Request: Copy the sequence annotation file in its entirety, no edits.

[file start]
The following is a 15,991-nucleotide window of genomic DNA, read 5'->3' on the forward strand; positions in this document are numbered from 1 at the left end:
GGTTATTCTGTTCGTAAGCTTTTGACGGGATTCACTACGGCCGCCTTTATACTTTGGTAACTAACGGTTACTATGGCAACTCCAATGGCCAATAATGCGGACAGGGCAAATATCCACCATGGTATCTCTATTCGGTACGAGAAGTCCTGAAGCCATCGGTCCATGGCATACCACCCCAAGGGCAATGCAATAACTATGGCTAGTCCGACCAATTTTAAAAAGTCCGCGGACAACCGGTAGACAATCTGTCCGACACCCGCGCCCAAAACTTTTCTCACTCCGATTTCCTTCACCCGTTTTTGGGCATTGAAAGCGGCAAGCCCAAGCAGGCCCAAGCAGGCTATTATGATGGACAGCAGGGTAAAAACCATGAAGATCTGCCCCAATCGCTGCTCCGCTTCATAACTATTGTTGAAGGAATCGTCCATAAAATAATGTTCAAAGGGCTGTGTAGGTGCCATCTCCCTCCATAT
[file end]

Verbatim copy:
The following is a 15,991-nucleotide window of genomic DNA, read 5'->3' on the forward strand; positions in this document are numbered from 1 at the left end:
GGTTATTCTGTTCGTAAGCTTTTGACGGGATTCACTACGGCCGCCTTTATACTTTGGTAACTAACGGTTACTATGGCAACTCCAATGGCCAATAATGCGGACAGGGCAAATATCCACCATGGTATCTCTATTCGGTACGAGAAGTCCTGAAGCCATCGGTCCATGGCATACCACCCCAAGGGCAATGCAATAACTATGGCTAGTCCGACCAATTTTAAAAAGTCCGCGGACAACCGGTAGACAATCTGTCCGACACCCGCGCCCAAAACTTTTCTCACTCCGATTTCCTTCACCCGTTTTTGGGCATTGAAAGCGGCAAGCCCAAGCAGGCCCAAGCAGGCTATTATGATGGACAGCAGGGTAAAAACCATGAAGATCTGCCCCAATCGCTGCTCCGCTTCATAACTATTGTTGAAGGAATCGTCCATAAAATAATGTTCAAAGGGCTGTGTAGGTGCCATCTCCCTCCATAT